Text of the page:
Harms and Wrongs in Epistemic Practice
Edited by: Simon Barker, Charlie Crerar, and Trystan S. Goetze
How we engage in epistemic practice, including our methods of knowledge acquisition and transmission, the personal traits that help or hinder these activities, and the social institutions that facilitate or impede them, is of central importance to our lives as individuals and as participants in social and political activities. Traditionally, Anglophone epistemology has tended to neglect the various ways in which these practices go wrong, and the epistemic, moral, and political harms and wrongs that follow. In the past decade, however, there has been a turn towards the non-ideal in epistemology. This volume gathers new works by emerging and world-leading scholars on a significant cross section of themes in non-ideal epistemology. Articles focus on topics including intellectual vices, epistemic injustices, interpersonal epistemic practices, and applied epistemology. In addition to exploring the various ways in which epistemic practices go wrong at the level of both individual agents and social structures, the papers gathered herein discuss how these problems are related, and how they may be addressed.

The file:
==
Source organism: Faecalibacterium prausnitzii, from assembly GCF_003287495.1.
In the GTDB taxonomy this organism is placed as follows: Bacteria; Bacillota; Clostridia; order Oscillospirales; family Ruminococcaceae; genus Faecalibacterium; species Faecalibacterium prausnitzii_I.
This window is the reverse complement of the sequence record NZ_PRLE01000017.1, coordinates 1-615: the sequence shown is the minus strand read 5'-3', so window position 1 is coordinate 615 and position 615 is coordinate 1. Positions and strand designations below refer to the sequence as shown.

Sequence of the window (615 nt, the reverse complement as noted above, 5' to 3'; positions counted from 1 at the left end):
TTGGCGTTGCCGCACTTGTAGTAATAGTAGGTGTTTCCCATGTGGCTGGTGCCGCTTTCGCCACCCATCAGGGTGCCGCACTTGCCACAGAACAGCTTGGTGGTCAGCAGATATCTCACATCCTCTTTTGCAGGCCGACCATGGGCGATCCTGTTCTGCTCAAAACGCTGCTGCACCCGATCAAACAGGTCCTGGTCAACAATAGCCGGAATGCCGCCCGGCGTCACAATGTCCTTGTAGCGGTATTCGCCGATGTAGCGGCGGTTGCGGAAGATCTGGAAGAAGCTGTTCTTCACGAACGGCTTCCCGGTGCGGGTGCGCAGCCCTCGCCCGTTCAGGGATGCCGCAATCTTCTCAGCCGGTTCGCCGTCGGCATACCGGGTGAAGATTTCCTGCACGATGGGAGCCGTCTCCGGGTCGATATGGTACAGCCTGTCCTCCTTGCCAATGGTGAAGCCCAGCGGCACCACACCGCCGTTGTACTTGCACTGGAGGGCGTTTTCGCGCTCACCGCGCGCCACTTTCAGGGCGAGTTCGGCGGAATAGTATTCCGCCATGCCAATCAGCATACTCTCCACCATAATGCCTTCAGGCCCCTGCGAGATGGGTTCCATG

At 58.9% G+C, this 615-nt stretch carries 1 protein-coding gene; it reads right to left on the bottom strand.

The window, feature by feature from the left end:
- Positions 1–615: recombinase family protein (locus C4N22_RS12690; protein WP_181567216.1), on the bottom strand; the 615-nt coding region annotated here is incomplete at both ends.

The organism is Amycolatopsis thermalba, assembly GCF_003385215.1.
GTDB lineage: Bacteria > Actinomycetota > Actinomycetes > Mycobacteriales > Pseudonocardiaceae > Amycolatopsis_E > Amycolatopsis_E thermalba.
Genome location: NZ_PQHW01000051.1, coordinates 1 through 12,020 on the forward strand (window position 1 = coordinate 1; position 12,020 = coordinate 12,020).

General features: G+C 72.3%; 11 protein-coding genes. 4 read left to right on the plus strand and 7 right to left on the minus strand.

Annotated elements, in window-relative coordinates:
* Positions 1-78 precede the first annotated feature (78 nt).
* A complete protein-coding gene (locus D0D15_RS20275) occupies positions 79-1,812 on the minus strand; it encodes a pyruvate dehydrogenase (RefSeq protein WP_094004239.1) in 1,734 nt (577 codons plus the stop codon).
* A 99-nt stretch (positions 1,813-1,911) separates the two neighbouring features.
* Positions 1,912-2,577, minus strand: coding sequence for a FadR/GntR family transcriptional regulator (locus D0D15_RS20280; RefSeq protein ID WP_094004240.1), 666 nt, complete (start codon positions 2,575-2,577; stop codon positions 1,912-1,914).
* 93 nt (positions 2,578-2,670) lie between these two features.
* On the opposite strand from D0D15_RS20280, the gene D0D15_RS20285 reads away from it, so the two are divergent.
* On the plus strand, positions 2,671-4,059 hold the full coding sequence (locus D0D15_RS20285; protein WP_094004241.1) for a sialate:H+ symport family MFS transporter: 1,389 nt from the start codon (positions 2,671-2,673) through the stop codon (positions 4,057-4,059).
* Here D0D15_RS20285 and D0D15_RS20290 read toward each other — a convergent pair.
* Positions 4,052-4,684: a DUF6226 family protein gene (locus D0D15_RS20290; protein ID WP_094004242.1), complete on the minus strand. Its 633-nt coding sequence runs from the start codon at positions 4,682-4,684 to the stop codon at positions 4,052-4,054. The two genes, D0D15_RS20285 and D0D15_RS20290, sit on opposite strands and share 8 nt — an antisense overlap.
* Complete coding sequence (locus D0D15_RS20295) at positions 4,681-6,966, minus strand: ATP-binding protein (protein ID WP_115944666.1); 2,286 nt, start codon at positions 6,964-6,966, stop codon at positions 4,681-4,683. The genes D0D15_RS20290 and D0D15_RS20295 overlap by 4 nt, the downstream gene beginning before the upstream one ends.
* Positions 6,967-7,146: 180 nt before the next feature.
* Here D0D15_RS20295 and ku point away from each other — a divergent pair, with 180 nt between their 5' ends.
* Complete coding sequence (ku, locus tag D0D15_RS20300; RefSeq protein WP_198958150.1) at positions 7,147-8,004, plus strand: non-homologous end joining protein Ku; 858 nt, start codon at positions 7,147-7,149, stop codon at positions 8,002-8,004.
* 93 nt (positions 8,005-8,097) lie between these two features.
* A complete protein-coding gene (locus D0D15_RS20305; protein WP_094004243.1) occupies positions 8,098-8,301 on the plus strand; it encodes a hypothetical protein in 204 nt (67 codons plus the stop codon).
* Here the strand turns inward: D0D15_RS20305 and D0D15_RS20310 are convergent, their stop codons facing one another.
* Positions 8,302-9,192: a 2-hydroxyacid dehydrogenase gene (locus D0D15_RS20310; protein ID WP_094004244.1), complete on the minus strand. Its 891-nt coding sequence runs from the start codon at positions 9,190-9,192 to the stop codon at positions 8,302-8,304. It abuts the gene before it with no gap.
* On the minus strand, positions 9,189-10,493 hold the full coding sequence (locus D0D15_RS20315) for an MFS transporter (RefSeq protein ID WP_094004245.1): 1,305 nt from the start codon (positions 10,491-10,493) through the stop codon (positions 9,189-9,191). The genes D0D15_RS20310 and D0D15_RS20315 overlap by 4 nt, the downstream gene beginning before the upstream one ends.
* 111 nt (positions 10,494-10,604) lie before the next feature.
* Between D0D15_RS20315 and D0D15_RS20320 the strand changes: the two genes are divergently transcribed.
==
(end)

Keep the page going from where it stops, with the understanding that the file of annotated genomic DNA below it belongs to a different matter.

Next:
Table of Contents
• Harms and Wrongs in Epistemic Practice
Simon Barker, Charlie Crerar, and Trystan S. Goetze
• Can Closed-Mindedness be an Intellectual Virtue?
• Caring for Esteem and Intellectual Reputation: Some Epistemic Benefits and Harms
• Understanding Epistemic Trust Injustices and Their Harms
• On Anger, Silence, and Epistemic Injustice
• Just Say ‘No!’: Obligations to Voice Disagreement
Casey Rebecca Johnson
• On Empathy and Testimonial Trust
• Ambivalence About Forgiveness
• The Epistemology of Terrorism and Radicalisation
• Healthcare Practice, Epistemic Injustice, and Naturalism
Ian James Kidd and Havi Carel
• What is Epistemically Wrong with Conspiracy Theorising?
The conference proceedings will be published in November 2018 as Volume 84 of the Royal Institute of Philosophy Supplements. This book series is considered a supplement to the Royal Institute of Philosophy's professional journal, Philosophy, and published by Cambridge University Press. Contributions originated as papers presented at the conference and have been subjected to double-blind peer review. For more information about the book series, including how to order copies, click here.